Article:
by Rabbi Howard Jacobi Rueben, Head of School

I joined Debby in Israel this week, where she has been a miluim savta – the Hebrew expression for a grandmother who comes to help her Israeli grandchildren when one of their parents is called up as a soldier. (My stepson has been back in uniform for ten weeks here). 

For my Winter Break, I am volunteering in Israel (making or packing meals for soldiers, picking fruit and vegetables at farms with no laborers available to do that, helping at celebrations for families that have been relocated from their homes because of Hamas or Hezbollah rockets and threats, standing in solidarity with families of those still held hostage). And supporting family and friends whose lives are so deeply disrupted by the war. 

There is an extraordinary outpouring of support for soldiers who are fighting to protect Israel and its inhabitants. When Israeli soldiers in uniform walk into a coffee shop, they are applauded. In just my first two days of making and packing meals, I’ve been amazed at the colorful array of volunteers of all ages – from teens to those in their 90s, from all places (from safer cities in Israel from New York to Sydney, from the Bay Area to Boston), from all backgrounds (from high school to high tech, from teachers to filmmakers, from caterers to cab drivers). California to Australia, and South Africa, from all backgrounds.

And moved by the messages of support and solidarity that teens from Tel Aviv to Baltimore are writing on each meal package such as ”Grateful that you are guarding the home” or “Thank you for watching over us at sea and on the land.” 

Which brings me to the Torah portion this week, Vayechi. In it we are reminded why Judaism is named for our biblical ancestor Judah. A humble, imperfect human being who demonstrates both a growth mindset and the capacity to seek forgiveness for past wrongs. Early in the Torah his arrogance generally and his hatred for his brother Joseph threaten the Jewish future. But as the first human in literature, let alone Torah, to stand up to seek forgiveness, to humble oneself on account of past errors, he exemplifies two Jewish values –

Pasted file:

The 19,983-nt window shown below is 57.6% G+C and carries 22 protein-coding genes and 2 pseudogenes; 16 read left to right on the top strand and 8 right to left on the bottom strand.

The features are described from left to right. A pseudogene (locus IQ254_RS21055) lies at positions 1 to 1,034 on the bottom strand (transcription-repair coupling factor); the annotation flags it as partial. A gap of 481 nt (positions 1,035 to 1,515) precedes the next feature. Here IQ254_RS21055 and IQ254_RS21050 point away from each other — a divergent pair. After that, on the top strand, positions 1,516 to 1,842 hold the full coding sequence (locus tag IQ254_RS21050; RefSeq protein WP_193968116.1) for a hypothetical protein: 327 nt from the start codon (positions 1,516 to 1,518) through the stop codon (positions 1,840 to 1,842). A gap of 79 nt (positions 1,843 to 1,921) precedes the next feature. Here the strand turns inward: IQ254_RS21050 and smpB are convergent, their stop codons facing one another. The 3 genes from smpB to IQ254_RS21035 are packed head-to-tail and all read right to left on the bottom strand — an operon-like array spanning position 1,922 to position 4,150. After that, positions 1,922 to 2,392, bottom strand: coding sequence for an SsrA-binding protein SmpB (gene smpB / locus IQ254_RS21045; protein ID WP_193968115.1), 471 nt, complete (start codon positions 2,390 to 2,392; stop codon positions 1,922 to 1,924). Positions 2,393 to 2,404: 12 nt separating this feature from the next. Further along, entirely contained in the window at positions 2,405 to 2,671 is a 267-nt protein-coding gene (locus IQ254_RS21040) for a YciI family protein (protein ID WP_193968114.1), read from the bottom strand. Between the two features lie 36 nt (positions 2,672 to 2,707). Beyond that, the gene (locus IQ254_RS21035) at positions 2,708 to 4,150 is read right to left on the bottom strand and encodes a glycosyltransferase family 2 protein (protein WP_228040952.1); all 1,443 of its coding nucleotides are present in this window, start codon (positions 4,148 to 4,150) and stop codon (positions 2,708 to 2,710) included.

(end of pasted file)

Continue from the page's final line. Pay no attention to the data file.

seeking forgiveness and standing up for one’s brothers and sisters. As Rabbi Riskin has written of Judah, “by taking responsibility for Benjamin, [Judah] does what he did not do for Joseph. Judah demonstrates authentic humility and repentance.” 

I thought of that teaching about Judah and from this week’s Torah portion when reading a social media post, penned by the mother of an Israeli soldier who recently returned home from the war. She calls her post, “A Coat of Many Colors” and it illustrates the power each of us has to stand in solidarity with Israel at this dark hour. 

A Coat of Many Colors by Rachel Moshkovitch

My son returned from battle, his duffel bursting

with things that I had not packed for him.

Socks donated by a community in Argentina

A quilted blanket smelling like someone else’s home

A blue towel from a family from the Moshav

Tzitzit from Jerusalem

A fleece jacket, gifted by a high tech company

A scarf knitted by an elderly lady

Undershirts purchased by a Paybox group

A sheet that was given to him by a friend

Gloves bought by teenage girls

A jacket from the closet of someone who came and requested to give.

I spread out all of these garments

and weaved together a new coat of many colors.

See, Yosef, your brothers were there for you.

Then Moshkovitch quotes Gen. 43:8 from this week’s Torah portion: Judah says, “I will stand up for him; you may hold me responsible [for him].”